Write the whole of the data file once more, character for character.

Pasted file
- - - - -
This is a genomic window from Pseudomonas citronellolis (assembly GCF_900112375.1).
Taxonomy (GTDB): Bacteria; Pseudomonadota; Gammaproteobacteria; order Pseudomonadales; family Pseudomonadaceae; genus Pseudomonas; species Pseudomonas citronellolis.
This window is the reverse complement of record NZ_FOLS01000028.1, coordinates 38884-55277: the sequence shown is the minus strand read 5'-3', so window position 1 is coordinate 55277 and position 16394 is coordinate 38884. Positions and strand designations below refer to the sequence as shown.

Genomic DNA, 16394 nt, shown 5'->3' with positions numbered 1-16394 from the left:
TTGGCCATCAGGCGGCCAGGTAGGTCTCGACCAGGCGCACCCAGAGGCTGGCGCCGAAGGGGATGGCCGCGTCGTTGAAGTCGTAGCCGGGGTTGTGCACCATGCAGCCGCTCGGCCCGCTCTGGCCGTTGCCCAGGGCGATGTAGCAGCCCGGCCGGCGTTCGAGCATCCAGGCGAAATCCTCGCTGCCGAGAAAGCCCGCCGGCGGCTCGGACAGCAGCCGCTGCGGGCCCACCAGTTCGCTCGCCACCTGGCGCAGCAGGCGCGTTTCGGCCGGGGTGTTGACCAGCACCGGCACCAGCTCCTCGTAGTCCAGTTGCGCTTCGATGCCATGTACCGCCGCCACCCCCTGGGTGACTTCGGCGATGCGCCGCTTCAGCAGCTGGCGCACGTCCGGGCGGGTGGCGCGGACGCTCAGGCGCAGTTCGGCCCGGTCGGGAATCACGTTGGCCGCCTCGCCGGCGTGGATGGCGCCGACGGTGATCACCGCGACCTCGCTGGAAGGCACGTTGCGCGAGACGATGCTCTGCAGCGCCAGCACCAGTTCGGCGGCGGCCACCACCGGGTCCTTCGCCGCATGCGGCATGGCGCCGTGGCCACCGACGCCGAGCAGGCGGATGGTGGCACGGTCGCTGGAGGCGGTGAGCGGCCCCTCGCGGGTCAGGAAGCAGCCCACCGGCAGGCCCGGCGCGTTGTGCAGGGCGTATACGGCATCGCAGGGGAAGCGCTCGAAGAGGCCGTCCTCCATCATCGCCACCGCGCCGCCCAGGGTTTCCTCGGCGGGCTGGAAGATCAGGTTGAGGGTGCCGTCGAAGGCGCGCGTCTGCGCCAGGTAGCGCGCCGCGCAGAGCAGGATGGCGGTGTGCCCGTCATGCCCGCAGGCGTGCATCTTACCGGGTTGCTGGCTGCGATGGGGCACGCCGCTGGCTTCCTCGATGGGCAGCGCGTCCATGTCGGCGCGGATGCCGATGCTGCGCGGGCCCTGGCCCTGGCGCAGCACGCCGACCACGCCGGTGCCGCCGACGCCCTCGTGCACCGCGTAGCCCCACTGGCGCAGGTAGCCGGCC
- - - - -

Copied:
This is a genomic window from Pseudomonas citronellolis (assembly GCF_900112375.1).
Taxonomy (GTDB): Bacteria; Pseudomonadota; Gammaproteobacteria; order Pseudomonadales; family Pseudomonadaceae; genus Pseudomonas; species Pseudomonas citronellolis.
This window is the reverse complement of record NZ_FOLS01000028.1, coordinates 38884-55277: the sequence shown is the minus strand read 5'-3', so window position 1 is coordinate 55277 and position 16394 is coordinate 38884. Positions and strand designations below refer to the sequence as shown.

Genomic DNA, 16394 nt, shown 5'->3' with positions numbered 1-16394 from the left:
TTGGCCATCAGGCGGCCAGGTAGGTCTCGACCAGGCGCACCCAGAGGCTGGCGCCGAAGGGGATGGCCGCGTCGTTGAAGTCGTAGCCGGGGTTGTGCACCATGCAGCCGCTCGGCCCGCTCTGGCCGTTGCCCAGGGCGATGTAGCAGCCCGGCCGGCGTTCGAGCATCCAGGCGAAATCCTCGCTGCCGAGAAAGCCCGCCGGCGGCTCGGACAGCAGCCGCTGCGGGCCCACCAGTTCGCTCGCCACCTGGCGCAGCAGGCGCGTTTCGGCCGGGGTGTTGACCAGCACCGGCACCAGCTCCTCGTAGTCCAGTTGCGCTTCGATGCCATGTACCGCCGCCACCCCCTGGGTGACTTCGGCGATGCGCCGCTTCAGCAGCTGGCGCACGTCCGGGCGGGTGGCGCGGACGCTCAGGCGCAGTTCGGCCCGGTCGGGAATCACGTTGGCCGCCTCGCCGGCGTGGATGGCGCCGACGGTGATCACCGCGACCTCGCTGGAAGGCACGTTGCGCGAGACGATGCTCTGCAGCGCCAGCACCAGTTCGGCGGCGGCCACCACCGGGTCCTTCGCCGCATGCGGCATGGCGCCGTGGCCACCGACGCCGAGCAGGCGGATGGTGGCACGGTCGCTGGAGGCGGTGAGCGGCCCCTCGCGGGTCAGGAAGCAGCCCACCGGCAGGCCCGGCGCGTTGTGCAGGGCGTATACGGCATCGCAGGGGAAGCGCTCGAAGAGGCCGTCCTCCATCATCGCCACCGCGCCGCCCAGGGTTTCCTCGGCGGGCTGGAAGATCAGGTTGAGGGTGCCGTCGAAGGCGCGCGTCTGCGCCAGGTAGCGCGCCGCGCAGAGCAGGATGGCGGTGTGCCCGTCATGCCCGCAGGCGTGCATCTTACCGGGTTGCTGGCTGCGATGGGGCACGCCGCTGGCTTCCTCGATGGGCAGCGCGTCCATGTCGGCGCGGATGCCGATGCTGCGCGGGCCCTGGCCCTGGCGCAGCACGCCGACCACGCCGGTGCCGCCGACGCCCTCGTGCACCGCGTAGCCCCACTGGCGCAGGTAGCCGGCC